Q and A with the experts: Who owns the map?

Without access to high-quality, reliable spatial data, government functions and services will suffer  

Within the rapidly changing landscape of data providers, governments must address concerns over who collects and uses data to support the public interest. Dr. Peter Johnson , a geographer at the University of Waterloo, is an expert on spatial data and navigating the complexities of this evolving landscape.

What’s spatial data?

Every time you use a service like Google Maps or order anything online for delivery, accurate and up-to-date spatial data make those services work. Location data are collected from dozens of sources, including satellite imagery, official census programs, personal mobile devices, and traditional land surveys.

What’s the state of spatial data control in Canada?

Canada’s spatial data are created, owned, used, and shared between many organizations. Governments at all levels have long been the dominant collector and provider, however, this has changed as private companies, particularly technology companies, invest in mass data collection. As a result, there are now multiple sources of spatial data that vary considerably in their detail, purpose, and reliability.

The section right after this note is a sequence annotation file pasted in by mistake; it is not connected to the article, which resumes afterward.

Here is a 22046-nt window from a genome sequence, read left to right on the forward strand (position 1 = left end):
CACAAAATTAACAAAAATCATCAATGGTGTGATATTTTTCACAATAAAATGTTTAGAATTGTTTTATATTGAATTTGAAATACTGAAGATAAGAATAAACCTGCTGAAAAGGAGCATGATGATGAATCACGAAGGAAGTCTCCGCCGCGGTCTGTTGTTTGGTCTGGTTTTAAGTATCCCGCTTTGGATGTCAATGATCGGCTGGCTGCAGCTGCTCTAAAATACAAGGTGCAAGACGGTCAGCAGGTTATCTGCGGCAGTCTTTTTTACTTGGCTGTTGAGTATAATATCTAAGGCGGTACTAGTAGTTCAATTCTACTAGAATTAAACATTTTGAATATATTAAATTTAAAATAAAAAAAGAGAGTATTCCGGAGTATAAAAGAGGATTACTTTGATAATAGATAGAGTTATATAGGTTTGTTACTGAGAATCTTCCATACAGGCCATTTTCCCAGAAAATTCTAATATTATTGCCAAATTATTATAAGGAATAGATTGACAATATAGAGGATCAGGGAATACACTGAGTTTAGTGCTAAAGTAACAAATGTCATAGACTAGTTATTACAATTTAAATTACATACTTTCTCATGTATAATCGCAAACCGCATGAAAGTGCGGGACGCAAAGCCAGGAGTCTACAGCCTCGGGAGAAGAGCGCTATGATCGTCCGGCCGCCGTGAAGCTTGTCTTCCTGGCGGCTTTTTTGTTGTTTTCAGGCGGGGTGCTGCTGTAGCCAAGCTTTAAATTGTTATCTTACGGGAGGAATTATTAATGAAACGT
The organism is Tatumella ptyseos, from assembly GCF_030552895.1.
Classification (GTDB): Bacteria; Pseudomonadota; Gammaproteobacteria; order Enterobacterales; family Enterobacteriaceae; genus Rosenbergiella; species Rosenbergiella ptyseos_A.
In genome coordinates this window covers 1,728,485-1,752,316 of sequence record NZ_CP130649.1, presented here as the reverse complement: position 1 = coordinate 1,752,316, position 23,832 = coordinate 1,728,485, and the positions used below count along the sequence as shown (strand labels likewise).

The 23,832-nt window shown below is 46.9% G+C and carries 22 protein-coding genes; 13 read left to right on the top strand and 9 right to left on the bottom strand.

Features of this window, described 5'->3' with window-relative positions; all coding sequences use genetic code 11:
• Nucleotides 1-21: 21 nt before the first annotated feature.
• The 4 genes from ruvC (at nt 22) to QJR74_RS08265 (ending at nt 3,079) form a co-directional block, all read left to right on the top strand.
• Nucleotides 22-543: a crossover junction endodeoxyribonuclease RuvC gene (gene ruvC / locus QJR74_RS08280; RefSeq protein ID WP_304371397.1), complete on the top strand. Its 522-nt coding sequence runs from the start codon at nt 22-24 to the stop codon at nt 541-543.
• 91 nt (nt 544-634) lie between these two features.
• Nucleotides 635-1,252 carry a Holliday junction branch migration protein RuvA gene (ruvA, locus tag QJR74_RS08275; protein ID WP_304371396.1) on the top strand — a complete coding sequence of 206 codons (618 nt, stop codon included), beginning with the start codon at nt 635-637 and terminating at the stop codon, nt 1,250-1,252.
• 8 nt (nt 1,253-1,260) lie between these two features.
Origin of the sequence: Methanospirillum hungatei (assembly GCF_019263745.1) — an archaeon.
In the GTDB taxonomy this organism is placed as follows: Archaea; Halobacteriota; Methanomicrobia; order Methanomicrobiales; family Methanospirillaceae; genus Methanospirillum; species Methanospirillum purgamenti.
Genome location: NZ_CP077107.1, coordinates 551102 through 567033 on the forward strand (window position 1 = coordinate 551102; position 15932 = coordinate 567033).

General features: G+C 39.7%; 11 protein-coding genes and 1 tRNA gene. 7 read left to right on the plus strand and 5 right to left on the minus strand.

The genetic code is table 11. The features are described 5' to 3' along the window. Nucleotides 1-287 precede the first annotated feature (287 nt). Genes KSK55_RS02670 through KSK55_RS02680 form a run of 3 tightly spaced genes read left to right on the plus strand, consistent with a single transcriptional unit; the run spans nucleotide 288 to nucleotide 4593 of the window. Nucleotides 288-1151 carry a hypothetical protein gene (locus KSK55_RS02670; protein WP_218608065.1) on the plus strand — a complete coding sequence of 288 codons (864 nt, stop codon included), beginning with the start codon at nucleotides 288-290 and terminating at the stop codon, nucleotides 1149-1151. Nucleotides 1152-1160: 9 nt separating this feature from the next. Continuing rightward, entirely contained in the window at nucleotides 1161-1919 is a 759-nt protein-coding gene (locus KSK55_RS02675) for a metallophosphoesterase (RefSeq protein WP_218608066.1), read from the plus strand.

How would inadequate spatial data control impact Canadians?

Tensions are emerging over who should be collecting data, how data are shared or licensed between users, and what this means for the ability of governments to have the spatial data necessary to support essential functions and services. Government functions and services will suffer without access to high-quality, reliable spatial data. In many areas around the world, insufficient spatial data prevents service provision like health care, emergency response, and free and fair elections. In addition, it can restrict the building of infrastructure and slow progress in addressing the impacts of climate change.

What must the government do to control spatial data use in the public interest?

There are many approaches that governments could take, such as investing in expanding their data collection abilities, contracting out or licensing data from private companies, or establishing a data trust where a neutral third-party acts as a broker between data collection companies and government agencies. Each approach has benefits and tradeoffs - these are the areas my research aims to investigate.

This series is produced for the media, and its purpose is to share the expertise of UWaterloo researchers. If you’d like to contact this researcher, please reach out to  .